Cockle Bay Wharf Sydney breakfast – Baia, The Italian
Sydney’s not a city that gets going particularly early, as we found to our dismay on a previous weekend visit (see the blog Sydney coffee here). On a weekday morning, there are plenty of coffee bars dotted in and around the central business district but finding a decent breakfast in some sectors is challenging.
Not a fan of paying exorbitant amounts for hotel breakfasts, Greedy Girl scratched her noggin’ in trying to come up with a place to meet her geek whiz friend The Hipster before we both headed for our respective workplaces. Half way between his and hers was also tricky – essentially that would be the middle of Darling Harbour. Not enamoured of the idea of choosing a packet of salt and vinegar chips and a diet coke from the pedestrian bridge kiosk, we settled on Cockle Bay Wharf.
This is on the ‘city’ or eastern side of Darling Harbour. It has huge natural advantages – potential for sun, water, a decent outlook for al fresco dining – but it just feels like a bit of a tourist trap. Still, at 8am, and fairly close to that magical halfway point – it was open…well, some of it.
Cockle Bay Wharf consists of a number of establishments over three levels. We headed for the waterside promenade and a cafe called Baia The Italian. Its website promised a small breakfast menu and while the surrounds were quite deserted, it meant we could have a quiet and relatively prompt meal before we went our different ways.
This wasn’t a sunny morning, rather, a typical overcast, humid Sydney summer’s day with spots of rain threatening to force us inside. Happily, it didn’t develop and we were able to get through without being drowned. We were the only patrons this particular morning; the area is rather different after work where the bars and restaurants here and further along the harbour at the King Street Wharf can be rather crowded. The Hipster had already had his morning coffee, so we moved straight to the business of ordering food.
Greedy Girl took bruschetta pictured at the top of this post – essentially tomato, feta cheese and avocado atop soy and linseed toast. It looked quite fresh and festive but the flavours were underwhelming. The dish was crying out for seasoning and a squeeze of lemon would have added to it. The olive oil was quite nice but it didn’t have a peppery quality which would have also worked well.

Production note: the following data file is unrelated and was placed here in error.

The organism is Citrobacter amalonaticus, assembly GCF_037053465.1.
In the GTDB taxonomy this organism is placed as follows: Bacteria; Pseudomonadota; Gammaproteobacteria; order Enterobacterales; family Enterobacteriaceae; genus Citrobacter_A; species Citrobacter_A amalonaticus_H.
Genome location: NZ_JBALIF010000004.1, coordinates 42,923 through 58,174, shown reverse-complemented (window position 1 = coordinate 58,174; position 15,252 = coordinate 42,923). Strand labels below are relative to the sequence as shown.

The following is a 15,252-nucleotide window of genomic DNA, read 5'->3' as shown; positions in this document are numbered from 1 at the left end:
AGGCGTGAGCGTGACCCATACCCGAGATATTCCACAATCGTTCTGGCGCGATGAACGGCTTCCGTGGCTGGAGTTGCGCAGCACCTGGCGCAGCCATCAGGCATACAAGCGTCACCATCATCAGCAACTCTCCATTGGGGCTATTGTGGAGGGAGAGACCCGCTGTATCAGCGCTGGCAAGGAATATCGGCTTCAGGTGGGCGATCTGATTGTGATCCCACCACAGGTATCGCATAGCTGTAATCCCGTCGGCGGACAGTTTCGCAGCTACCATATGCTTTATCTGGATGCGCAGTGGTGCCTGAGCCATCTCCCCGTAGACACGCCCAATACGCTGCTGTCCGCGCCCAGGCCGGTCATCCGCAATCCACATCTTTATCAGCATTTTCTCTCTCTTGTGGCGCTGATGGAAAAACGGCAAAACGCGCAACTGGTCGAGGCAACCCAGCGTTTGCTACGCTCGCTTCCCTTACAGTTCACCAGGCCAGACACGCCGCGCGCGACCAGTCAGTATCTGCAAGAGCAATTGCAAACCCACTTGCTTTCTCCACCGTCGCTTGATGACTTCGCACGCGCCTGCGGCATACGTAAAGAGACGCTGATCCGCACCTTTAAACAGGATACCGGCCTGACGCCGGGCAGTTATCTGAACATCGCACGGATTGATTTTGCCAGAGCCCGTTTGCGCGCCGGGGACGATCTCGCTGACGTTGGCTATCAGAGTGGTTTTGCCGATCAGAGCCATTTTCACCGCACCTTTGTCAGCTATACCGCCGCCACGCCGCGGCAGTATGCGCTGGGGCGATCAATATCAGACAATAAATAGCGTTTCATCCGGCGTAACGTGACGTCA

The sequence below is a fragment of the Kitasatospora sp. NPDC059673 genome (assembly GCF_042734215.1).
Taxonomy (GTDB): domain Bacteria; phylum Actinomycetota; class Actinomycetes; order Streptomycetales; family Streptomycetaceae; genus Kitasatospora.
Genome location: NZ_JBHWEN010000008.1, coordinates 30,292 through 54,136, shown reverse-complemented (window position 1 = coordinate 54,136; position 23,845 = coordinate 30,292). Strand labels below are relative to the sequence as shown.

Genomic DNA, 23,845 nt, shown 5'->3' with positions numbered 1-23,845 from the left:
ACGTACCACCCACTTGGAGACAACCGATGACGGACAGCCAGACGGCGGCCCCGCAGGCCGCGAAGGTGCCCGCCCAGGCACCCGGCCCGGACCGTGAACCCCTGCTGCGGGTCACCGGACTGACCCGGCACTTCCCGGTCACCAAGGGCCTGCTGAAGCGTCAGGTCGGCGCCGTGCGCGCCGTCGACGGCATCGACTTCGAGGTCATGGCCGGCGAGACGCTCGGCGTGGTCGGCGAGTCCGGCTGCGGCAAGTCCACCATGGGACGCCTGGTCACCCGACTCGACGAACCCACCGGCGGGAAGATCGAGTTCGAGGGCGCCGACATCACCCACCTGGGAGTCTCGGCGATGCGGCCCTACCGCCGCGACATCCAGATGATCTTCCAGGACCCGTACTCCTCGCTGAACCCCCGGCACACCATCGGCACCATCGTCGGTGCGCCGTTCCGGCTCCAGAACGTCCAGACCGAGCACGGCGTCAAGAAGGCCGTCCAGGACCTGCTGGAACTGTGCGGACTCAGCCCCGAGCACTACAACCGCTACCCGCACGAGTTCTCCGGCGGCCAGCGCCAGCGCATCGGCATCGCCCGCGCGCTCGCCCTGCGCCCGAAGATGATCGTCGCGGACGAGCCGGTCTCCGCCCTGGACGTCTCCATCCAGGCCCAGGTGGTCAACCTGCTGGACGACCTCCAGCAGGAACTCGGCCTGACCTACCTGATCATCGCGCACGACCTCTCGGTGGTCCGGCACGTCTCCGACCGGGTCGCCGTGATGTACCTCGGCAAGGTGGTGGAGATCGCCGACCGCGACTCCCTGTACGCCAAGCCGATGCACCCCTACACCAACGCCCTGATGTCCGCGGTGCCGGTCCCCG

The Hipster had roasted field mushrooms and tomato with wilted spinach and poached eggs. The eggs met the standard test – when sliced open, the yolks emerged with a gratifying ooze. The tomato was fine and the mushrooms were cooked well. The downside was rather watery spinach.
Given we both had jobs to go to, we were there for a good, not a long time. Greedy Girl ordered her customary piccolo coffee and it arrived without delay – as you’d hope – there wasn’t anyone else crying out for attention from the waiter. The coffee was nice – it had a good colour and a reasonable amount of oomph. Greedy Girl also couldn’t stop herself from sampling the little biscuit on the side.
And we were done. As usual, the Hipster and Greedy Girl argued over who should foot the bill. Greedy Girl moved purposefully towards the cashier’s desk, proffering her credit card. And therein was the problem – their system was not online and Greedy Girl didn’t have enough cash on her. The waiter suggested Greedy Girl leave her credit card details and the payment could be processed later. Thanks, but no thanks. Between us, we managed to scrape together barely enough paper money to settle up and depart.
This area of Sydney is a real enigma – it should have absolutely everything going for it and a steady stream of visitors morning, noon and night. Still, it was an OK if not spectacular spot to snack and chat.
Baia The Italian
Shop 114, Cockle Bay Wharf, Darling Harbour, Sydney